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By Jim Reitz, General Manager, Union Tech
Challenge of 3D Manufacturing
Characteristics of stereolithography, along with material improvements, help advance 3D printing.
The landscape of additive manufacturing has changed ramatically since the commercialization of
stereolithography (SL) as the first viable 3D-printing
technology. In fact, the terms “3D-printing” and
“additive manufacturing” (AM) only entered the popular
vernacular in recent years.
The scope of additive manufacturing has changed
dramatically. Technologies encompassing thermoset
and thermoplastic materials, along with metal, have
proliferated. The 2017 Wohlers Report lists 96 different
additive manufacturing equipment suppliers across
a broad range of technologies. Substantial advances
in equipment, software, and material are occurring
concurrently with increasing computer power and
growth in the 3D CAD-installed base. Competition
within the early technology supply base has increased
as patents expire and new players come to the
Today, the inherent characteristics of 355-nm laser-
based stereolithography technology characteristics
leverage ever-expanding material capabilities to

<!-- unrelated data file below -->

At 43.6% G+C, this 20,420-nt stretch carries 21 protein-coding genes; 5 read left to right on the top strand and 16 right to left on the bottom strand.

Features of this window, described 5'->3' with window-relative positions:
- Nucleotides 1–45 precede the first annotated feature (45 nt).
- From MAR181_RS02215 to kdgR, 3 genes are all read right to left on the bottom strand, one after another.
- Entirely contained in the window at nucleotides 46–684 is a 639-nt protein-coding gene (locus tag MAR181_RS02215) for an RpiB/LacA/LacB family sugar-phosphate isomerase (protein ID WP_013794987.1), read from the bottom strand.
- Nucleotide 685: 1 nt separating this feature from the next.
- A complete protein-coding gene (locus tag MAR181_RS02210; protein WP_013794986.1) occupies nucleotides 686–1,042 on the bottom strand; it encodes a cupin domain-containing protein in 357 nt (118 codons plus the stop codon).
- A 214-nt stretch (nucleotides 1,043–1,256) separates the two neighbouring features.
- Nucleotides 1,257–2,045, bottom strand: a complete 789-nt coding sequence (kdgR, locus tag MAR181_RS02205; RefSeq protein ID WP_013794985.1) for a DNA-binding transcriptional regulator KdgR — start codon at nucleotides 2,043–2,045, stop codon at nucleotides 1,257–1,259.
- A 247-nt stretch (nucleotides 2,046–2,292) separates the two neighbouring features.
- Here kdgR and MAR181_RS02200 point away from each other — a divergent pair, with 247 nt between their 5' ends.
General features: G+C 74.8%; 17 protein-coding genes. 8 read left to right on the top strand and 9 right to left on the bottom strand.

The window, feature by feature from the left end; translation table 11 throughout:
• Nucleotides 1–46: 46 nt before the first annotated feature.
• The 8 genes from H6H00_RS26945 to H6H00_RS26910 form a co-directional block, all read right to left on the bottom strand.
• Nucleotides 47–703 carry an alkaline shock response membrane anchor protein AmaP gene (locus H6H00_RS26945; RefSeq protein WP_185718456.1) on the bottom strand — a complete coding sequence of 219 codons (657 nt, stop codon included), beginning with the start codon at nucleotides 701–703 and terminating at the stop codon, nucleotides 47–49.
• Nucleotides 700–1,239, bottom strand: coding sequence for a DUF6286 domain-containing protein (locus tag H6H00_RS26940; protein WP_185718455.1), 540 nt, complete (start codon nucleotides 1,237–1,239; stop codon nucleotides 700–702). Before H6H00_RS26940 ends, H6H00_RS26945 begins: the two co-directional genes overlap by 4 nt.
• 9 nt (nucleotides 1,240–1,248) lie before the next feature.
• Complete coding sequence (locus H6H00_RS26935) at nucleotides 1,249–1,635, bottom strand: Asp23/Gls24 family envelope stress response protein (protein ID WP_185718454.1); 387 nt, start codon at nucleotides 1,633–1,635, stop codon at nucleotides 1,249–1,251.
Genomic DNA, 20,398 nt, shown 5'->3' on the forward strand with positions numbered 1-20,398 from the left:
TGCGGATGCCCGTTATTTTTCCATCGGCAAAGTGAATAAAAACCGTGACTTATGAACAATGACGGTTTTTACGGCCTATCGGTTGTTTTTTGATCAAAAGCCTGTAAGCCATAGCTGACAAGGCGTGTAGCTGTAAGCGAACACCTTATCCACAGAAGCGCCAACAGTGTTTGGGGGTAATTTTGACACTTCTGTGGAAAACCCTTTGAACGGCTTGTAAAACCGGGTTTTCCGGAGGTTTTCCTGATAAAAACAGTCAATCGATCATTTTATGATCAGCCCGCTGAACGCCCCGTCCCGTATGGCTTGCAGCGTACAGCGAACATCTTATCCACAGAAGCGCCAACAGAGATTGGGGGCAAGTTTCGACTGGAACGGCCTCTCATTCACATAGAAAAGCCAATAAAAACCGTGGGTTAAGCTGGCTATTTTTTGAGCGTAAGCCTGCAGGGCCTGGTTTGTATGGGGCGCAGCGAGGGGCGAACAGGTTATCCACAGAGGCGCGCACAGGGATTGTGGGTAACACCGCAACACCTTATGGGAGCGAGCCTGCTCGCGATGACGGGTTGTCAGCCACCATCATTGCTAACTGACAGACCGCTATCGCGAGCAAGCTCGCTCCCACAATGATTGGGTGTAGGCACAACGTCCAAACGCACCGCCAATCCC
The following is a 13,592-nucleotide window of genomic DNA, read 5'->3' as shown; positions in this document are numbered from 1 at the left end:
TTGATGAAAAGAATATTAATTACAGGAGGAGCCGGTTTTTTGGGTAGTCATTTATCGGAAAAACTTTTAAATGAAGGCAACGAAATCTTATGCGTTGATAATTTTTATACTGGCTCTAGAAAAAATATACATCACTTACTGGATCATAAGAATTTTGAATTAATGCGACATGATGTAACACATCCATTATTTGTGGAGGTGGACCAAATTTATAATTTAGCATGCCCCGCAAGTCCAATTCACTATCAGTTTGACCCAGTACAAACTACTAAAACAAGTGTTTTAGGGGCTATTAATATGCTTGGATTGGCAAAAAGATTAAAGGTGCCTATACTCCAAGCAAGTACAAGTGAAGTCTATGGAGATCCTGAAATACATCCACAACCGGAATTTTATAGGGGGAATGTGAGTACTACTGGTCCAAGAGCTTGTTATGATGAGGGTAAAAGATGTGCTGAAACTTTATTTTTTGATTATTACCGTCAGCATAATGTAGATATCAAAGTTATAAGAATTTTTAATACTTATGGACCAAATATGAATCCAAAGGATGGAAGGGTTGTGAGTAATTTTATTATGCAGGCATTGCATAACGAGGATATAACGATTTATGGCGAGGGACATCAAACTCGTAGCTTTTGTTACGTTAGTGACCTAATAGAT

mature into one of the widest-used and highest
utility AM processes. The term SLA, a registered
trademark of 3D Systems, is often used by some to
encompass various 3D-printing processes that fall
within the ASTM grouping of AM processes as “Vat
Stereolithography in this discussion will be focused
on “industrial SL,” as the original technology has
evolved and is differentiated from all other vat
polymerization processes by:
• Platform sizes ranging from 250 mm ( 9. 5 in.)
square to over 800 mm (31.5 in.) square.
• Ultraviolet laser (355-nanometer wavelength)
• Materials formulated for 355-nm UV including
clear, pigmented, and composite systems.
• Imaging from above (build platform travels
The use of a laser to instantly cure photopolymers
using a UV laser with a nominal spot size less than
0.2 mm provides one of the highest combinations of
accuracy and resolution of any AM process, especially
considering the range of part sizes the procedure can
handle. Today’s 355-nm SL materials can produce
parts that have excellent dimensional consistency and
surface aesthetics ranging from transparent to various
colors resembling typical injection molded parts.
These materials have overcome robustness and aging